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Petition grows for cameras in town 

The Peacekeepers’ station is located by one of the main entrances to town, where community members are advocating for the installation of cameras to monitor those coming into the community. Eve Cable The Eastern Door

A petition calling for the installation of closed-circuit television (CCTV) cameras at all major entrances and exits to Kahnawake has already surpassed 200 signatures, with community members seeking increased surveillance of non-locals entering the community.  

“I got anxious and tired of seeing all of the people reporting scary incidents happening in our community,” said Kaniehtiio Horn, who started the petition on Tuesday. “I am a mother and an auntie, and I am concerned about the welfare of our children and community members.” 

Horn said she started considering the benefits of CCTV cameras a few weeks ago, when a non-local was following a young girl near her mother’s home. The girl had run to a neighbour for help, and Peacekeepers had asked for camera footage from Horn’s mother’s own private CCTV which faces the road, to help in their investigation.  

“This seems like a natural progression. It seems like it is something that is needed in order for the Peacekeepers to continue to patrol the community for our people’s safety,” she said. “It’s an added tool that would only help us all in the long run.” 

Community member Konwahahawi Hemlock said she was glad to sign the petition, which is formally directed towards the Mohawk Council of Kahnawake (MCK) and the Kahnawake Peacekeepers. 

“Anybody who’s coming here with ill intentions, they’ll be notified that they’re being watched, and hopefully they’ll think twice,” Hemlock said. “I’m hopeful that the powers that be in this community will take it seriously and make a step forward in upping security.”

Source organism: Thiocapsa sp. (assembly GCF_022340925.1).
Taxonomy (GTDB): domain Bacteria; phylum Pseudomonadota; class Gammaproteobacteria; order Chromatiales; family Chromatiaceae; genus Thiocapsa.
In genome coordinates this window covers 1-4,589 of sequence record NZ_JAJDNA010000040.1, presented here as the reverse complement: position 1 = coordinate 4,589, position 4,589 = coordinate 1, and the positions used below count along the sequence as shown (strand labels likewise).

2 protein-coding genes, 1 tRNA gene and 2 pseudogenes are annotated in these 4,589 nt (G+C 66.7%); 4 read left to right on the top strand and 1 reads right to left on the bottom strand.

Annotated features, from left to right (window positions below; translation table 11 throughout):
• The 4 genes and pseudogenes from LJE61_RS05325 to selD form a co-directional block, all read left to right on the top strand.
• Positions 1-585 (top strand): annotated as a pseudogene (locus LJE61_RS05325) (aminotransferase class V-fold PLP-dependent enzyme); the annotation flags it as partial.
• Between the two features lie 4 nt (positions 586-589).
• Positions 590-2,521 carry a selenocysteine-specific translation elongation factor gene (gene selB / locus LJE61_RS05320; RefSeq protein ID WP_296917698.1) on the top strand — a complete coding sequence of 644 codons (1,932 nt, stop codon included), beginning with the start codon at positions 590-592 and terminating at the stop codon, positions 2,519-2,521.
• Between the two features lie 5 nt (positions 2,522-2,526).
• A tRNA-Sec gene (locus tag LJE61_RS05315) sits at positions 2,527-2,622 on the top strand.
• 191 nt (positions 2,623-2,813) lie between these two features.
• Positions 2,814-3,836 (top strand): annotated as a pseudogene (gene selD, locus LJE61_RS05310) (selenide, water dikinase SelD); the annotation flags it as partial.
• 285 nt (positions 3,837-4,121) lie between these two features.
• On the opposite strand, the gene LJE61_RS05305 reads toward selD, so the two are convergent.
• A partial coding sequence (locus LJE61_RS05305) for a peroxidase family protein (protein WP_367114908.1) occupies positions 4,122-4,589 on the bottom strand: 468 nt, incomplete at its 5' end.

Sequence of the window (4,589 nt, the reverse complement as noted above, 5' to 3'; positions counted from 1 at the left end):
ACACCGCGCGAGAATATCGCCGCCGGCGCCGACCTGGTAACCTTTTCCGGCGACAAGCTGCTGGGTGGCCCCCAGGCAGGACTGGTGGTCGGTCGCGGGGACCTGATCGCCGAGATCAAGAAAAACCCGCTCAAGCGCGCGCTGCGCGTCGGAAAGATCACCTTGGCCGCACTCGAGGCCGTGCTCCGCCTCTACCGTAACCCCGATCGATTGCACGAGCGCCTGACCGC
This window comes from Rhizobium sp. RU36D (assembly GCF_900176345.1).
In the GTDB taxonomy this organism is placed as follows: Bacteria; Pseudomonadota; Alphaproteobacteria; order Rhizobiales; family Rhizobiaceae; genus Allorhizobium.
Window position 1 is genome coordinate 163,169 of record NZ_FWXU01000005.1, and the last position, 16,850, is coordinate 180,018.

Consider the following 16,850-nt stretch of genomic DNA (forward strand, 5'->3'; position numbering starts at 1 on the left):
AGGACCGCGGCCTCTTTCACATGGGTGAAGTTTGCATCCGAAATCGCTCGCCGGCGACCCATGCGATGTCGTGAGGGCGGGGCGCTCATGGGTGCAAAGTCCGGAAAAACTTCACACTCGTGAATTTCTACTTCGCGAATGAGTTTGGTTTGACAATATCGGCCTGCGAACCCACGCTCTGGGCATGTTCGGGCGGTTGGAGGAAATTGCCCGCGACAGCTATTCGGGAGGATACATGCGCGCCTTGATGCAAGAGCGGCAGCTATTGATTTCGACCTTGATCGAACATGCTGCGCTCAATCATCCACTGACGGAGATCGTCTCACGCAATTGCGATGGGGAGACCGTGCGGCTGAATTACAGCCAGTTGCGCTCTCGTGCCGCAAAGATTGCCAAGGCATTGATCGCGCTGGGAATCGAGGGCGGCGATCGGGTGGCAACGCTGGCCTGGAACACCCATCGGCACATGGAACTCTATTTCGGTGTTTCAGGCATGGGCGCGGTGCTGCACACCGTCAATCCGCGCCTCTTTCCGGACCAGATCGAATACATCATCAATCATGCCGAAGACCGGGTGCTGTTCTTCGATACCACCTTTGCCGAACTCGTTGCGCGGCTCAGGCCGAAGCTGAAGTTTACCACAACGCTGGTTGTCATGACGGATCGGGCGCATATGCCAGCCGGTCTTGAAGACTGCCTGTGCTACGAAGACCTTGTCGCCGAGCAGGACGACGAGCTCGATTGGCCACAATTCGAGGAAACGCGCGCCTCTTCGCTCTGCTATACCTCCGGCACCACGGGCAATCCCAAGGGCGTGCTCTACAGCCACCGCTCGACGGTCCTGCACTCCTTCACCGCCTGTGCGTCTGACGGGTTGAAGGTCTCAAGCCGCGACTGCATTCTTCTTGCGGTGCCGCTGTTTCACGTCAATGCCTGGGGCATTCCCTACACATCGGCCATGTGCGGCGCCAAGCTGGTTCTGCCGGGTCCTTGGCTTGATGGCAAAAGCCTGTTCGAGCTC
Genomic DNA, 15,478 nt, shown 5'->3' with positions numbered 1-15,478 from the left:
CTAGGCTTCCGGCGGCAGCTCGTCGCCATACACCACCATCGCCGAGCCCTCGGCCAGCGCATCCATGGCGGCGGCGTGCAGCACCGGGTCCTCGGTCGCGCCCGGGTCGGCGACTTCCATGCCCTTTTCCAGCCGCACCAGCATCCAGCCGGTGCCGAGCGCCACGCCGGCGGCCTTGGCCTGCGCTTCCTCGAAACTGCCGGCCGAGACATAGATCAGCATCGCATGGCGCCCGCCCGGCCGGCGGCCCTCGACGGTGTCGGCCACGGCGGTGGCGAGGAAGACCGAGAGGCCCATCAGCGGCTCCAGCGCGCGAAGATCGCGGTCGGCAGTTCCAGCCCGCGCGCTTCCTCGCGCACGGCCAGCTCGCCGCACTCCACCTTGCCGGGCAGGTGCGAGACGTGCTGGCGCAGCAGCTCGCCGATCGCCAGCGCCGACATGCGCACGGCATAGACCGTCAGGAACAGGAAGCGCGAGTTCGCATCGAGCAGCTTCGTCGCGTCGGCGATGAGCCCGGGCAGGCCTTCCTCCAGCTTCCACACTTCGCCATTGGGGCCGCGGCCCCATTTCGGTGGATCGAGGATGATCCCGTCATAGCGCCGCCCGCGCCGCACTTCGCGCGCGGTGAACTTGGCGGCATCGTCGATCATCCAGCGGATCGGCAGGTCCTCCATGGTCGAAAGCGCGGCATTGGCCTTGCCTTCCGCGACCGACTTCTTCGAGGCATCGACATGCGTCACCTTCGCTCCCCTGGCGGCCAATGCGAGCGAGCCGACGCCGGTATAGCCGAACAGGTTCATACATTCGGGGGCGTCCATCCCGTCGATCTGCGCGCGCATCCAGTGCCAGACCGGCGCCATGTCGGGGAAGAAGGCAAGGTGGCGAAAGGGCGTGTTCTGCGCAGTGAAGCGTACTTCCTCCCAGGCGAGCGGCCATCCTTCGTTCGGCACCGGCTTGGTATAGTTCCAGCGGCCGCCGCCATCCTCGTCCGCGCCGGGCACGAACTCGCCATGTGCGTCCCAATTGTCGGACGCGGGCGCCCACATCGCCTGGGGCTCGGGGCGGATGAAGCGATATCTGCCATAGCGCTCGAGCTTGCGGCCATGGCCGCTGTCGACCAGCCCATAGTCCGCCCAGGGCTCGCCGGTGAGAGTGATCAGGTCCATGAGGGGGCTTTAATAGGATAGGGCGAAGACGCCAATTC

Hemlock said that Kahnawake is a different place than it was when she was growing up, and that the community must act to make sure Kahnawake stays safe for the next seven generations.  

“I have a 13-year-old daughter who goes to the Youth Center and goes to her friends’ houses, and I want her to feel as safe as I did when I was 13. I could get on my bike and ride across town and not have to worry,” she said. 

“This is for our futures, for our children and our grandchildren. Our parents and grandparents fought to keep us safe, so it’s our responsibility to do the same for our kids. It’s our little home. We have to protect it.” 

Not everybody agrees that CCTV cameras are the solution to the lack of monitoring of non-locals in the community. Kenneth Dailleboust said that he has concerns that CCTV footage could be a privacy concern for those who live here. 

He pointed to joint operations that the Peacekeepers conduct with the Surete du Quebec (SQ) and the Royal Canadian Mounted Police (RCMP), when those with warrants for their arrest are found in Kahnawake. 

“If the RCMP or the SQ were looking for somebody, I’m sure the Peacekeepers could hand over hours and hours of footage to them to look through for the person who has a warrant, but it doesn’t stop them from looking at the thousands of other cars and people that are coming and going,” he said.  

Dailleboust also pointed out that many stores in Kahnawake rely on non-locals’ business to stay afloat and questioned whether mass surveillance would be the solution to safety concerns. 

“Our economy is based off of people coming and going, so it’s hard just to ban everybody from coming in. We can’t say ‘keep them out’ because it’ll have an effect on our stores,” he said.  

Bringing back checkpoints in the community, where officers could physically stop those entering Kahnawake and understand directly their intentions, might be a better solution, said Dailleboust. But Hemlock pointed out that checkpoints might not be possible, with so many cars passing through the community daily.